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Shrimp eyes inspire new camera focused on helping self-driving cars see better

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Steven Condon
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We wonder, for example, what our cat sees as she’s stalking through the woods and how the colorful world appears to a colorblind dog.

And when a cockroach scurries across the kitchen counter late at night, we wonder if it can sense the disgust in our hazy gaze.

Viktor Gruev, an electrical and computer engineer at the University of Illinois at Urbana-Champaign, shares our intrigue — albeit, from a more technical standpoint.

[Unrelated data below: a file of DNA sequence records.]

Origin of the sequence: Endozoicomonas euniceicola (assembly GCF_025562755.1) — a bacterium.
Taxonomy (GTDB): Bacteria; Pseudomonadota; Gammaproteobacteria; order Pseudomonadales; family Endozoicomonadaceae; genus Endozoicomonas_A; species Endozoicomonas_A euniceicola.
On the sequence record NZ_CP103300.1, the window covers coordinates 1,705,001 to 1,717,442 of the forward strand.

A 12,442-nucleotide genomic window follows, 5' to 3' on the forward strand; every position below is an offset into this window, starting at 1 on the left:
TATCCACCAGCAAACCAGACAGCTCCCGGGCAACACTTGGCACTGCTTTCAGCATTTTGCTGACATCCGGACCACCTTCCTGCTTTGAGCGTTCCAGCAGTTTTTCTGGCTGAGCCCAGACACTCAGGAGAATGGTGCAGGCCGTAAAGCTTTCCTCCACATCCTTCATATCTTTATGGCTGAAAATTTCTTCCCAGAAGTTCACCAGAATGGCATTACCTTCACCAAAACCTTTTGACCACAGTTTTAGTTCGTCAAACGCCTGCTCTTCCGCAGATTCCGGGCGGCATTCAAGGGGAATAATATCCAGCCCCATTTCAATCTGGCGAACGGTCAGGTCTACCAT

Gruev and his colleagues recently developed a camera prototype inspired by the mantis shrimp, which have one of the most complex visual systems in the animal kingdom.

By mimicking the marine crustacean’s vision, the researchers were able to make significant improvement on today’s commercial cameras and may help mitigate accidents by letting self-driving vehicles see more clearly.

“We have demonstrated a new camera prototype inspired by the visual system of the mantis shrimp, which has enabled us to capture polarization information under high dynamic range,” Gruev told Digital Trends.

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Steven Condon
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